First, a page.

Tom Power - November 05, 2012
The Origins of the Anti-Government Politics of the Mountain
The Origins of the Anti-Government Politics of the Mountain West
Many political observers of the Mountain West have commented on the irony of Westerners’ active hostility toward the federal government and the Western states’ reliance on massive federal subsidies. Federal policies and dollars support water and energy production and delivery systems in the West, provide livestock forage at a fraction of its market value, and give away for free federal copper, gold, silver, uranium and other metal ores to whoever finds them, without even asking for the royalties any private landowner would demand and get.
The federal government subsidized the railroads, highways, electric and telephone systems. The federal army was used to clear the indigenous people off of the productive agricultural and mineral lands so that European Americans could take possession of those valuable lands almost for free. The federal government shares the royalties it collects from federal energy resources fifty-fifty with state governments. In the past it did the same with revenues from federal timber harvests.
Some observers have speculated that it is because of this dependence on federal largess that Westerners, in a pique fueled by embarrassment over that dependency, have lashed out at the government hands that feed and care for the West.
But the contradictions actually go deeper than this. The anti-government sentiment often is aligned with a raw commitment to market driven private enterprise which nicely dovetails with a minimal government ideology. But even this does not fit with how European-Americans actually came to inhabit the West and build prosperous communities in those wildlands. On the vast lightly settled Western landscapes where nature ruled in harsh and arbitrary ways, settlers had to cooperate with each other in very complex ways and build government-like institutions to protect their lives and livelihoods. Besides a small numbers of “mountain men” who prided themselves on their independence and anti-social sentiments, most Western settlers had to cooperate with each other or fail or even die.
That complex cooperation began with the wagon trains carrying settlers across the continent’s midsection. Complex contractual agreements among the participants created the equivalent of temporary governments to run the wagon train, enforce rules, and punish rule-breakers by expulsion or, even, execution. The social setting was very far removed from an “every person for themselves” social context.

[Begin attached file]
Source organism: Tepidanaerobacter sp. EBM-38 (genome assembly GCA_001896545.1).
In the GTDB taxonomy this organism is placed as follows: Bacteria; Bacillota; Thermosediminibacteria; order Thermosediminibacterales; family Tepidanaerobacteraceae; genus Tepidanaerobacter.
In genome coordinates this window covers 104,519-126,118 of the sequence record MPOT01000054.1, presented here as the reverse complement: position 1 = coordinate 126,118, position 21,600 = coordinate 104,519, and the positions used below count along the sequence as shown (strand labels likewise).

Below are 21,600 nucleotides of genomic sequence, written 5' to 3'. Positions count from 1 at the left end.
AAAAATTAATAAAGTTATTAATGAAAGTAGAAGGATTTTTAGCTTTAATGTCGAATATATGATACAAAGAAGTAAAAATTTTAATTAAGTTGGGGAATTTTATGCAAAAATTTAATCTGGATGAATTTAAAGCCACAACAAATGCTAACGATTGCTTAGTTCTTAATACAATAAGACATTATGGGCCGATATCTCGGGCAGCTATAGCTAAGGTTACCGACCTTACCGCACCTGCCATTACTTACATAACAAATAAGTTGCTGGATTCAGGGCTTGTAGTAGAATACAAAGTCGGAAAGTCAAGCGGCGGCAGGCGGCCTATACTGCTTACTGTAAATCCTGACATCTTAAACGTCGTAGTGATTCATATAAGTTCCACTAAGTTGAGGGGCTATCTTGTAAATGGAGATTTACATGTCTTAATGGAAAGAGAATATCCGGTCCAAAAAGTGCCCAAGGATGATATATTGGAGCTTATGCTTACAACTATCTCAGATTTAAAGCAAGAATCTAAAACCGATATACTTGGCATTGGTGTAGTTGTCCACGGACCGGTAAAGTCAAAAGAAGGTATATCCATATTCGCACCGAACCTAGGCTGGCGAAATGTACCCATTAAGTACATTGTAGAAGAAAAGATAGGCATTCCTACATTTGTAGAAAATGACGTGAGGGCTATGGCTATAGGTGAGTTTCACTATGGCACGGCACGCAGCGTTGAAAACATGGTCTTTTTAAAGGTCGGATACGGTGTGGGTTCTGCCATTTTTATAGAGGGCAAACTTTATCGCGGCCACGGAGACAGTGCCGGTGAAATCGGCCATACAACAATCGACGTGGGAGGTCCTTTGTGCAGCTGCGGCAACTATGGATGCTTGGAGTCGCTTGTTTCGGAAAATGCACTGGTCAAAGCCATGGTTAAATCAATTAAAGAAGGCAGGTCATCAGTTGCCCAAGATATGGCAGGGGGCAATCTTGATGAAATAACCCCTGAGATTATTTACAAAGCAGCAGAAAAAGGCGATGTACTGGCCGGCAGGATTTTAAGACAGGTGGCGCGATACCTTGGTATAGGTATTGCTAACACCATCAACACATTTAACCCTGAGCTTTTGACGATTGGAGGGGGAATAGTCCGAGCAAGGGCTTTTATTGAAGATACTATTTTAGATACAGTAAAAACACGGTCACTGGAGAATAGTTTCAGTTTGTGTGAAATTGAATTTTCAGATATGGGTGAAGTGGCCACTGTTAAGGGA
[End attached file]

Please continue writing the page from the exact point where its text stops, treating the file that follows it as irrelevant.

Miners had to create institutions to respect and protect their mineral finds in a setting were there was no government yet. Farmers had to create rules governing and enforcing the use of the scarce water in the arid west. Ranchers had to come to agreements about how common grazing lands would be used and how they would collectively reclaim their animals at the end of the grazing season. These settlers initially were operating in a setting without government and proceeded to create the necessary social institutions that only later got folded into state constitutions and laws. Those settlers realized that such government-like institutions were central to their survival and prosperity.
Despite Hollywood’s depiction of the West as being settled by lonely male misfits with a penchant for violence and an aversion to community and government, that is not how European Americans settled the West. Instead, we created productive and stable social, legal, and cultural institutions to help govern our collective lives.
That still leaves us with the question of why, despite this social commitment to each other and the clear ability to cooperate, the West is still the hot bed of anti-government rhetoric.
A good part of the answer to that almost certainly lies in our past history. Many of the European-American settlers of the West had been on the losing side of our Civil War. They literally put their lives on the line in opposition to federal authority in the South. But that open rebellion against governments, religions, and other social institutions they did not consider their own can be traced back to dissenters and rebels in the British Isles. The Scotts, Welsh, and Irish were in active rebellion against various English overlords for a millennium. The splintering of Christianity into small self-governing sects in the sixteenth century, each of which rejected the established Church at the cost of personal persecution, added to the distrust of and hostility to central institutions and authority. The Mormons had to struggle to survive the attacks by their religious opponents who often were backed by the state and federal governments. The federal government was not exactly supportive of Utah becoming part of the Union.
In short, our nation is largely populated by folks who fled cultural and political settings that did not serve their needs and aspirations or, for Blacks, were snatched away from their homes and made slaves by a hostile government. That did not keep us from creating social and political institutions to serve us in our communities. But it has left us with a suspicion of such institutions the further their locus is from our homes.
That is the curse that leads us to be deluged every election year by cartoon-like attacks on social and political institutions that portray us as fiercely independent loners who have to continuously fight back against overbearing governments. Instead of working together to improve those social and political institutions, we fight with each other over whether such institutions have any legitimacy at all.
At the end of each of these political seasons it is hard not to ask whether a nation of 300 million inhabiting most of an entire continent can cooperatively take care of ourselves and the land we inhabit while periodically engaging in this primitive, misleading, and divisive charade.